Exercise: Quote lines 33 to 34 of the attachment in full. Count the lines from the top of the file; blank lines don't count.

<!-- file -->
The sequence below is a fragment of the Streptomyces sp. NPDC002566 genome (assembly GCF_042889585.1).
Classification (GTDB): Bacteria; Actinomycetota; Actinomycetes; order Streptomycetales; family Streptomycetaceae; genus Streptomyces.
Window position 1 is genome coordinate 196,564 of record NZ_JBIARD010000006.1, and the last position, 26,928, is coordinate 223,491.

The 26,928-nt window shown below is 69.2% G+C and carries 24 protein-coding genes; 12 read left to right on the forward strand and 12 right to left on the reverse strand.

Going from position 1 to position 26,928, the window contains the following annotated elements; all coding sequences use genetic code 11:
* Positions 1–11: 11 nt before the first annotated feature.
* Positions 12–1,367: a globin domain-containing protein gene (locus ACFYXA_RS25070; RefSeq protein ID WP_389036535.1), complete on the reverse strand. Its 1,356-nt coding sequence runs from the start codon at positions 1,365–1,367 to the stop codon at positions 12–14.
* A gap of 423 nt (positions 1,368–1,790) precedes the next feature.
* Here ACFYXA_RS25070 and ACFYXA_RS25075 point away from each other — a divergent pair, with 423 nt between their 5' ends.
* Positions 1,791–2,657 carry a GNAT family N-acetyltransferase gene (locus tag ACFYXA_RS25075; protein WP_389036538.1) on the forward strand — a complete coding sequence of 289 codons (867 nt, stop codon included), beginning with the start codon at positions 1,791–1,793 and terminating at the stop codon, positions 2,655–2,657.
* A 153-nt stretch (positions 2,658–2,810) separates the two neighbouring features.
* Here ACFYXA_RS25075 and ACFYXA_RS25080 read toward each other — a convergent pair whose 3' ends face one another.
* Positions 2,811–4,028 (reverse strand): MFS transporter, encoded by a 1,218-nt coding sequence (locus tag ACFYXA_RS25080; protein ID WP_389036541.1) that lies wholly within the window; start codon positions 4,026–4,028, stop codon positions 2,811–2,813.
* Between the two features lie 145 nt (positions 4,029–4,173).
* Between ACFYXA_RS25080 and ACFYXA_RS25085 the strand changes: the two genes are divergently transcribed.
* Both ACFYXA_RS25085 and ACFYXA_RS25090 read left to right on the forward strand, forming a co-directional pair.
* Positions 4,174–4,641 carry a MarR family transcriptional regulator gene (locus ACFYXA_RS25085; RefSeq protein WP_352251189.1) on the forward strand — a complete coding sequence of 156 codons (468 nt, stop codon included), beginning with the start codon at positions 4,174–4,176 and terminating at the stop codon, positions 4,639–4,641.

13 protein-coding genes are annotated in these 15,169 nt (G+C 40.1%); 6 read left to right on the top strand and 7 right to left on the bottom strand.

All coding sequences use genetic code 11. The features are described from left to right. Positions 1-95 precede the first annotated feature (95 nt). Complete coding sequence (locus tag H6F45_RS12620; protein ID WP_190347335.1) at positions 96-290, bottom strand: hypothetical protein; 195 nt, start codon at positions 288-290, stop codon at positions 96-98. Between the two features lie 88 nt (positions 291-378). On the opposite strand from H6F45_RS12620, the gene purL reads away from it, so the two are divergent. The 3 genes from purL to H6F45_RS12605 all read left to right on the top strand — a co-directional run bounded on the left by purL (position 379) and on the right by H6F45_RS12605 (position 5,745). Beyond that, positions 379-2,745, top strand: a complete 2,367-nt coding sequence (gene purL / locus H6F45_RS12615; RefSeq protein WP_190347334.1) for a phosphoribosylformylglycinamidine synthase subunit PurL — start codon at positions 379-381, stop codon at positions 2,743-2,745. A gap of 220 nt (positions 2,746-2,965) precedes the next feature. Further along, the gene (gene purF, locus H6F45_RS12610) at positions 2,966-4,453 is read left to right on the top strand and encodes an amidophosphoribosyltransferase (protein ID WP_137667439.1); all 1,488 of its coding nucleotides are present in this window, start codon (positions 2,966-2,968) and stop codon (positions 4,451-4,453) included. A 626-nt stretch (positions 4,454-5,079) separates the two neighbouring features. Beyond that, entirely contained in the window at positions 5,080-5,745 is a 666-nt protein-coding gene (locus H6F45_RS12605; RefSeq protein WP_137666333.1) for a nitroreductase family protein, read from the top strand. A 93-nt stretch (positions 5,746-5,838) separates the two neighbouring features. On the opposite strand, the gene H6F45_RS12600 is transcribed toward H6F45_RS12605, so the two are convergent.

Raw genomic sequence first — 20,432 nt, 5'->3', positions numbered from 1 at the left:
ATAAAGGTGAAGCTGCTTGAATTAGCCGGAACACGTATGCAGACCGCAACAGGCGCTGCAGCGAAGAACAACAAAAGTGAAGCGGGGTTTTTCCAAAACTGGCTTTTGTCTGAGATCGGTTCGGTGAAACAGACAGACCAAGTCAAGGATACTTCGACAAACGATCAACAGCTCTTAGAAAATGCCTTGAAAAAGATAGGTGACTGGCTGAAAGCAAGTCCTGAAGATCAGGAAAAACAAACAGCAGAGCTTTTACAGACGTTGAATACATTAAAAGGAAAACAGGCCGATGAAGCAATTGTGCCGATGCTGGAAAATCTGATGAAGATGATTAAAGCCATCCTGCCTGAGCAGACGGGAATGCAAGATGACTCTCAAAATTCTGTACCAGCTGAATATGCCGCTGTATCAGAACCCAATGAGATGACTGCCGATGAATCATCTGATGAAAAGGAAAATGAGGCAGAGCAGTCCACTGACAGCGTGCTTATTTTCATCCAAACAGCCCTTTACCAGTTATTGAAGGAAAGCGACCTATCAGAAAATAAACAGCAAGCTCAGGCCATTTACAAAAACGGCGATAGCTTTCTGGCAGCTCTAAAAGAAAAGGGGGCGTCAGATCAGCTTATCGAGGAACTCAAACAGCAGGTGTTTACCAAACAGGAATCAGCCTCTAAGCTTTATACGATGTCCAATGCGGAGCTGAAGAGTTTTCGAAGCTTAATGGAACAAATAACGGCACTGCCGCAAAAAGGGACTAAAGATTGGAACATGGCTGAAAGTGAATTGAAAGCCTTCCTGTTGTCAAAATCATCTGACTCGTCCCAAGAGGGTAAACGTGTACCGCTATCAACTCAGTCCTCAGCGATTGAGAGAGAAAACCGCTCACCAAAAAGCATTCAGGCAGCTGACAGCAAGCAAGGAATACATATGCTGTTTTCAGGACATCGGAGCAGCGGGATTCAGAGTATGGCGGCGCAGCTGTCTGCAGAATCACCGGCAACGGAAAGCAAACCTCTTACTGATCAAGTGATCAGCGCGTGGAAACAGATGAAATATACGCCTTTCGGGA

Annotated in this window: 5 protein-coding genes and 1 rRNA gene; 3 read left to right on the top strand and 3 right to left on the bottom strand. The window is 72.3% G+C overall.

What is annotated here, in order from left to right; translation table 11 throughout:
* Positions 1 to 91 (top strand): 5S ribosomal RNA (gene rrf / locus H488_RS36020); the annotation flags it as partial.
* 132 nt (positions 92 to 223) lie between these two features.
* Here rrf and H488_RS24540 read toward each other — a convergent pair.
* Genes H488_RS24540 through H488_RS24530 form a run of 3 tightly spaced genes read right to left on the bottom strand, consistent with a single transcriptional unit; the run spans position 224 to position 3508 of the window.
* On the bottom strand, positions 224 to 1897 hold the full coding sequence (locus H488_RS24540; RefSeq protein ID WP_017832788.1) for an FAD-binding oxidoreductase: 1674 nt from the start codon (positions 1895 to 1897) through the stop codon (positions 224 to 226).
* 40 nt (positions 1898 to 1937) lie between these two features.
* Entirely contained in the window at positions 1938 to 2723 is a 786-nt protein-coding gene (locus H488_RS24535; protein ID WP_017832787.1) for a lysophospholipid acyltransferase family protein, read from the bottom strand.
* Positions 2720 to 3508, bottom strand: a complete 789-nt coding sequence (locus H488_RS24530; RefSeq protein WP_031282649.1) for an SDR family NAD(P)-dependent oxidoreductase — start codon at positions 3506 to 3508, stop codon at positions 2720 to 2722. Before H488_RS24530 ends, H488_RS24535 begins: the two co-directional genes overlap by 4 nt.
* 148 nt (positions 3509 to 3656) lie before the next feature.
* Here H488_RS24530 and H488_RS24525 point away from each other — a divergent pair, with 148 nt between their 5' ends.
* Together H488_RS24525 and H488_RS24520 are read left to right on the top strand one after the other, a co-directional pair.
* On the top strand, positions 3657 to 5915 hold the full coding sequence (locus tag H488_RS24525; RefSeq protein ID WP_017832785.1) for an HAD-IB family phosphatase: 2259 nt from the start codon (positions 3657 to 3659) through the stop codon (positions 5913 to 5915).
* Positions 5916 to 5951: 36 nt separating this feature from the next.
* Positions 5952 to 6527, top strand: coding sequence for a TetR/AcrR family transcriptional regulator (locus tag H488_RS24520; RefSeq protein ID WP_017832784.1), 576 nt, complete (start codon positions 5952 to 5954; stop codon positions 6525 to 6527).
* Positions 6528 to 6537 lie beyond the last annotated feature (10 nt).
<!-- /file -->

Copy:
* Here H488_RS24530 and H488_RS24525 point away from each other — a divergent pair, with 148 nt between their 5' ends.
* Together H488_RS24525 and H488_RS24520 are read left to right on the top strand one after the other, a co-directional pair.